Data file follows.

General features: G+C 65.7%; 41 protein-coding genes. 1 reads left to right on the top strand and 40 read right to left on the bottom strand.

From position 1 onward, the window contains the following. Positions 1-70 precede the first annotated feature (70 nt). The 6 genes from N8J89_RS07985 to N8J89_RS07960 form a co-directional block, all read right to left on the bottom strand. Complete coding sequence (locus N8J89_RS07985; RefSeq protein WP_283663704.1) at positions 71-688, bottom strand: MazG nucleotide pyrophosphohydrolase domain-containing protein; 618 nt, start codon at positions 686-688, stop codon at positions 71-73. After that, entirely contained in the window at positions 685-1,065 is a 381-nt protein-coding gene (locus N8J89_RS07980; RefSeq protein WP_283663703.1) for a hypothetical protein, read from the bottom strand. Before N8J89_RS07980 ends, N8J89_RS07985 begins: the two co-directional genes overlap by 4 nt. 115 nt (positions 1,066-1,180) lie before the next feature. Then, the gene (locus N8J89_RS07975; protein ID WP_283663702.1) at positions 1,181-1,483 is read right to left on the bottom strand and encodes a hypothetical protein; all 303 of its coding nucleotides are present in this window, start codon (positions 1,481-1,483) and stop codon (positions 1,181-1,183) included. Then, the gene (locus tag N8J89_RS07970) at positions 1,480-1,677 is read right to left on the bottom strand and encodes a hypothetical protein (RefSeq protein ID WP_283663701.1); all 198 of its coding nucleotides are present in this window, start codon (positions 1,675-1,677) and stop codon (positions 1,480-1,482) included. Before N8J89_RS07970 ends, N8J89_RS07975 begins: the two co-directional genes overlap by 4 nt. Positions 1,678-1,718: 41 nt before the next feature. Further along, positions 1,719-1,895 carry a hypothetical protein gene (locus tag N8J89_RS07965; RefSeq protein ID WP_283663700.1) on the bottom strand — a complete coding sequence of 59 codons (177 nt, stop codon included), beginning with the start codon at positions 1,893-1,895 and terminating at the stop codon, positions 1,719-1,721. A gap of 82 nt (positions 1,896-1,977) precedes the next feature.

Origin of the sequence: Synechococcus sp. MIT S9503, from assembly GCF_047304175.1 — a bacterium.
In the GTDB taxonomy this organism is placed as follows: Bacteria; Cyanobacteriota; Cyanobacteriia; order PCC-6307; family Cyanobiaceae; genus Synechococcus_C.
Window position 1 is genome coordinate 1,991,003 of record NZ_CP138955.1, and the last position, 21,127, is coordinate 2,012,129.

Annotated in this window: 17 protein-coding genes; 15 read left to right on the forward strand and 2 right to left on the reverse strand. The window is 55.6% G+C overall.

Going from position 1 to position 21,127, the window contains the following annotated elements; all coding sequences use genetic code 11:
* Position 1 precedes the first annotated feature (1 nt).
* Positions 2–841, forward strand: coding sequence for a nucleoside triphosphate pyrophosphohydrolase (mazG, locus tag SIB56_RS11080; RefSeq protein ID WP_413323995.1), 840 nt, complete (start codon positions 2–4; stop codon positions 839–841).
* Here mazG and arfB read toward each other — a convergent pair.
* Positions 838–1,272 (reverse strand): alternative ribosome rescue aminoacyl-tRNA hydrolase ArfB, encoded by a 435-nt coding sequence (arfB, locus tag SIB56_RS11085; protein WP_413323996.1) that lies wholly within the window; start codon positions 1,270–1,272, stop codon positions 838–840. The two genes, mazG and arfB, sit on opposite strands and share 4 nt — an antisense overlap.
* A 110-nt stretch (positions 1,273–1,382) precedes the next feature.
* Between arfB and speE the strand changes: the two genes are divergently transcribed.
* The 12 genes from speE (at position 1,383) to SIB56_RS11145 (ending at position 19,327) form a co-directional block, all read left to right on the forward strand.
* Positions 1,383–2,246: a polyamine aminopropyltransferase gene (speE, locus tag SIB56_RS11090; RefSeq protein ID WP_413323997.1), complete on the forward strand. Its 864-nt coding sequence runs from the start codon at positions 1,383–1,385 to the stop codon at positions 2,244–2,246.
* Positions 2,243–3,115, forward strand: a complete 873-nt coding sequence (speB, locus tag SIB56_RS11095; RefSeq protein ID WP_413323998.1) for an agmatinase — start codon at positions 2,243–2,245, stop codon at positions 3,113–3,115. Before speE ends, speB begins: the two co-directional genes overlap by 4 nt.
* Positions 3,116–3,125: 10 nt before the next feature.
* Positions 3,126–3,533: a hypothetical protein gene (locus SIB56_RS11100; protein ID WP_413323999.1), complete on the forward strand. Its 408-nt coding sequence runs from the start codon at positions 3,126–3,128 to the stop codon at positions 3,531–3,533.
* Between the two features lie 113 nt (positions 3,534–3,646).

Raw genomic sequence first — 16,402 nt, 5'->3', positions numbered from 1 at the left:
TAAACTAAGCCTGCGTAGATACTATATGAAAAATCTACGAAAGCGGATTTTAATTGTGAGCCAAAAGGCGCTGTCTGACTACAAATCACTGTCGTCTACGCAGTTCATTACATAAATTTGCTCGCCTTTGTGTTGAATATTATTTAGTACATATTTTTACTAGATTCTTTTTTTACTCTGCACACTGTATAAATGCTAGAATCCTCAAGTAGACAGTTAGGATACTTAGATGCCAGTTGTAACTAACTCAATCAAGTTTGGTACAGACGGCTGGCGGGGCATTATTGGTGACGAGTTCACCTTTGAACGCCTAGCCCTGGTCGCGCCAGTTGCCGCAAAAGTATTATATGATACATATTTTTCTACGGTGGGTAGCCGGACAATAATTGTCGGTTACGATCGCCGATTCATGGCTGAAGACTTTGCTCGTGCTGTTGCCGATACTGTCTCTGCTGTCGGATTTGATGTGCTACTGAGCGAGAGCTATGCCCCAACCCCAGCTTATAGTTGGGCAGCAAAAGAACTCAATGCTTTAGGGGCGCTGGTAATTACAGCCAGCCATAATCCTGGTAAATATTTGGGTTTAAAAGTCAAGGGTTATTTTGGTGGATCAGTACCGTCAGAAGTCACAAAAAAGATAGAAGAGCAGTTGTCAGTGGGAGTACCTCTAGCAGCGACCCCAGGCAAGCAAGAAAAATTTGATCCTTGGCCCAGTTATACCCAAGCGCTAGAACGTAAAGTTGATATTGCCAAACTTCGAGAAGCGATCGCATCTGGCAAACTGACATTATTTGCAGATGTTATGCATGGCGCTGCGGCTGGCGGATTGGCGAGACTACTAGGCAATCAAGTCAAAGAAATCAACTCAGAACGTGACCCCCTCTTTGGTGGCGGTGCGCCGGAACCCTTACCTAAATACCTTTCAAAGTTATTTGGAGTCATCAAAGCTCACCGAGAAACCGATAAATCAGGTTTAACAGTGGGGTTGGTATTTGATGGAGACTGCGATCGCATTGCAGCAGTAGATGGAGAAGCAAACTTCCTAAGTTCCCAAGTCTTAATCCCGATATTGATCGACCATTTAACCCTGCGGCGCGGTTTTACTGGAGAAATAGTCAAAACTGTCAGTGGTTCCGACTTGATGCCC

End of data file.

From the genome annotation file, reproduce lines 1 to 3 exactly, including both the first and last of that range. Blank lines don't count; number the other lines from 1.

General features: G+C 65.7%; 41 protein-coding genes. 1 reads left to right on the top strand and 40 read right to left on the bottom strand.

From position 1 onward, the window contains the following. Positions 1-70 precede the first annotated feature (70 nt). The 6 genes from N8J89_RS07985 to N8J89_RS07960 form a co-directional block, all read right to left on the bottom strand. Complete coding sequence (locus N8J89_RS07985; RefSeq protein WP_283663704.1) at positions 71-688, bottom strand: MazG nucleotide pyrophosphohydrolase domain-containing protein; 618 nt, start codon at positions 686-688, stop codon at positions 71-73. After that, entirely contained in the window at positions 685-1,065 is a 381-nt protein-coding gene (locus N8J89_RS07980; RefSeq protein WP_283663703.1) for a hypothetical protein, read from the bottom strand. Before N8J89_RS07980 ends, N8J89_RS07985 begins: the two co-directional genes overlap by 4 nt. 115 nt (positions 1,066-1,180) lie before the next feature. Then, the gene (locus N8J89_RS07975; protein ID WP_283663702.1) at positions 1,181-1,483 is read right to left on the bottom strand and encodes a hypothetical protein; all 303 of its coding nucleotides are present in this window, start codon (positions 1,481-1,483) and stop codon (positions 1,181-1,183) included. Then, the gene (locus tag N8J89_RS07970) at positions 1,480-1,677 is read right to left on the bottom strand and encodes a hypothetical protein (RefSeq protein ID WP_283663701.1); all 198 of its coding nucleotides are present in this window, start codon (positions 1,675-1,677) and stop codon (positions 1,480-1,482) included. Before N8J89_RS07970 ends, N8J89_RS07975 begins: the two co-directional genes overlap by 4 nt. Positions 1,678-1,718: 41 nt before the next feature. Further along, positions 1,719-1,895 carry a hypothetical protein gene (locus tag N8J89_RS07965; RefSeq protein ID WP_283663700.1) on the bottom strand — a complete coding sequence of 59 codons (177 nt, stop codon included), beginning with the start codon at positions 1,893-1,895 and terminating at the stop codon, positions 1,719-1,721. A gap of 82 nt (positions 1,896-1,977) precedes the next feature.

Origin of the sequence: Synechococcus sp. MIT S9503, from assembly GCF_047304175.1 — a bacterium.